PROMISING YOUNG WOMAN review by Ronnie Malik – Carey Mulligan gets even with bad men

PROMISING YOUNG WOMAN review by Ronnie Malik – Carey Mulligan gets even with bad men

Director: Emerald Fennell

Cast: Carey Mulligan, Adam Brody, Ray Nicholson, Sam Richardson, Timothy E. Goodwin, Clancy Brown, Jennifer Coolidge, Alli Hart, Loren Paul, Christopher Mintz-Plasse, Alison Brie, Gabriel Oliva, Bryan Lillis, Francisca Estevez, Lorna Scott, Connie, Britton, Casey Adams, Vince Lozano, Molly Shannon, Max Greenfield, Chris Lowell, Mike Horton, Steve Monroe, Angela Zhou, Talynn Carpenter, Laverne Cox

Rating: B+

PROMISING YOUNG WOMAN follows the story of Cassie (Carey Mulligan) a 30 year old med school dropout who lives with her parents, spends her days working as a barista, and has no patience for the dead- end occupation she is stuck doing. At first it seems like Cassie is an angry loser with no purpose until we discover that to keep her life interesting she actually is on a mission for social change and justice. As it turns out, Cassie goes to great lengths to teach men lessons on how not to behave. She spends her nights pretending to be a defenseless hopeless drunk that can’t peel herself off the nightclub floor and get herself home. The purpose is to see if any guy who offers to take her home “safely” is a true gentleman or one of those nasty boys that need to be taught a lesson on how not to take advantage of a lady. She is able to dupe men into thinking they are going to score with a defenseless woman until she offers up the big reveal and literally scares the crap out of the sexual predators. It is her ultimate game of teaching members of the opposite sex that it is not okay to cross the line and then justify the behavior as nothing harmless.

We soon discover that Cassie is motivated by a traumatic event that happened to Nina, her longtime friend and fellow classmate. The incident Nina experienced was swept under the rug by those that could help her which sets off a tragic chain of events. Feeling helpless that she could not do anything to help Nina, Cassie sets out on her own quest to seek justice for her childhood BFF. One day Ryan, another former med school friend, bumps into Cassie and the pair find themselves moving to a stage beyond friendship. Cassie is pleasantly surprised to see how much she enjoys being around Ryan and finds herself finally being able to let her guard down because she is falling in-love with one of the good guys.

The random reconnecting to people from her past doesn’t stop with Ryan. Cassie also runs into Madison (Alison Brie), another former classmate who married rich and seems to have it all and is a woman who doesn’t recognize the horrors of sexual abuse and the lingering effects on its victims. This prompts Cassie to set the wheels in motion to school Madison in how feels to be put in a vulnerable position. Cassie also takes it upon herself to confront the dean of the medical college (Connie Britton) by bringing her worst fears about her young daughter to life. The dean who ignored complaints of sexual misconduct by Nina was an accomplice in the young woman’s unraveling. Soon Cassie also discovers a vile video tape of the perpetrators involved in Nina’s awful event and once she identifies the main culprit Cassie plots an elaborate scheme to finally get justice for her friend.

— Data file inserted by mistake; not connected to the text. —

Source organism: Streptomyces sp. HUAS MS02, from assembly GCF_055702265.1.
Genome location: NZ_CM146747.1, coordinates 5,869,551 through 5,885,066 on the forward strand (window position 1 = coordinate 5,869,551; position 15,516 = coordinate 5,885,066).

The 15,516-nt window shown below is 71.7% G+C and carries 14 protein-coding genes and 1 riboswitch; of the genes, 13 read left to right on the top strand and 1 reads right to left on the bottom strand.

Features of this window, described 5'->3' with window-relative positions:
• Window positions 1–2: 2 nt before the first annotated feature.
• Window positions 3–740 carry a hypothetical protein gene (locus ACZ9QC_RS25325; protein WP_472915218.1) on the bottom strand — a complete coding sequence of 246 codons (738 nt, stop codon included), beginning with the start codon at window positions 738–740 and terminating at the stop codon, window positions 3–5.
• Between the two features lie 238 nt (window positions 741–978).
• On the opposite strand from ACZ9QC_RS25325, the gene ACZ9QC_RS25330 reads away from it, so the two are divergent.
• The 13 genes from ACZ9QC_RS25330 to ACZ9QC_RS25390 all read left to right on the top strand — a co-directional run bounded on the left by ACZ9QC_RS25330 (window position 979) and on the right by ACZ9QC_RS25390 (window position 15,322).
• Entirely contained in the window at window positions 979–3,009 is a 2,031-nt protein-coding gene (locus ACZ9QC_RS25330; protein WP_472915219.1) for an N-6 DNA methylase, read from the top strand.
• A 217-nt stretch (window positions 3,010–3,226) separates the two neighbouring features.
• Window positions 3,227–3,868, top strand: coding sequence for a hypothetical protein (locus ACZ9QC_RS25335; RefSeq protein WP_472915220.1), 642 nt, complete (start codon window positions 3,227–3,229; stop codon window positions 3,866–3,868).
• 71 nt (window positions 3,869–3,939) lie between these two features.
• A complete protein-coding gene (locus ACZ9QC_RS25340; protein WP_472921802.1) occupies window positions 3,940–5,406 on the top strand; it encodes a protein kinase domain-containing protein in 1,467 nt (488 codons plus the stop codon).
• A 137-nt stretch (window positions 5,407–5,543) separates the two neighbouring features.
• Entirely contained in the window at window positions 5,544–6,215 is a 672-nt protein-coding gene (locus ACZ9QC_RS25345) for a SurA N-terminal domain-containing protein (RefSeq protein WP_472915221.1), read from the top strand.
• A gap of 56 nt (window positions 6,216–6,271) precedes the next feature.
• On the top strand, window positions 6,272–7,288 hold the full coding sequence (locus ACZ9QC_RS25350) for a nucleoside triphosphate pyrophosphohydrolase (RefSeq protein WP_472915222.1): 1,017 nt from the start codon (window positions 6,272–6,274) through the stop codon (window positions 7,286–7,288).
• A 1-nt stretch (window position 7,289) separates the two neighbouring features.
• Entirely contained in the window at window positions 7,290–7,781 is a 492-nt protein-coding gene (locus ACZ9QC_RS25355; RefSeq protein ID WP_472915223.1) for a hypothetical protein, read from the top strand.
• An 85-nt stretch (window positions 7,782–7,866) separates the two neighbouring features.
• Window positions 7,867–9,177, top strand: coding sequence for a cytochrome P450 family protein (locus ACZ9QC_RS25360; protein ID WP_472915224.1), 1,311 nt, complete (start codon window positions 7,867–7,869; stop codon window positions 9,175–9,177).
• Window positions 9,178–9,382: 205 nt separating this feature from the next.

Filled with dark twisted humor, PROMISING YOUNG WOMAN delivers a strong message about male privilege in society and the skewed dynamics between men and women. Carey Mulligan pretty much carries the film as she gives a strong performance of a woman suffering from grief that prompts her to change the course of her life. Mulligan delivers her lines beautifully with dry wit that makes you laugh and feel uncomfortable at the same time while playing a woman whose sadness is ruling over her emotional well-being. The film digs deep to explore out dated perceptions of women and the lack of empathy towards victims of sexual assault. The movie is extremely direct in pointing out how men are often let off the hook and those suffering from trauma are not victims once but twice when their voices go unheard.

A film that starts off on a funny note about a quirky 30 year old college dropout turns into a serious gritty deep film about an issue many people still don’t like to talk about. Often unsettling, this first film debut from director Emerald Fennell is bold, raw, and direct as is it delivers a powerful message and draws attention to an issue that must be addressed by our society in order to stop sexual violence once and for all.

PROMISING YOUNG WOMAN opens December 25th, 2020 – Christmas Day

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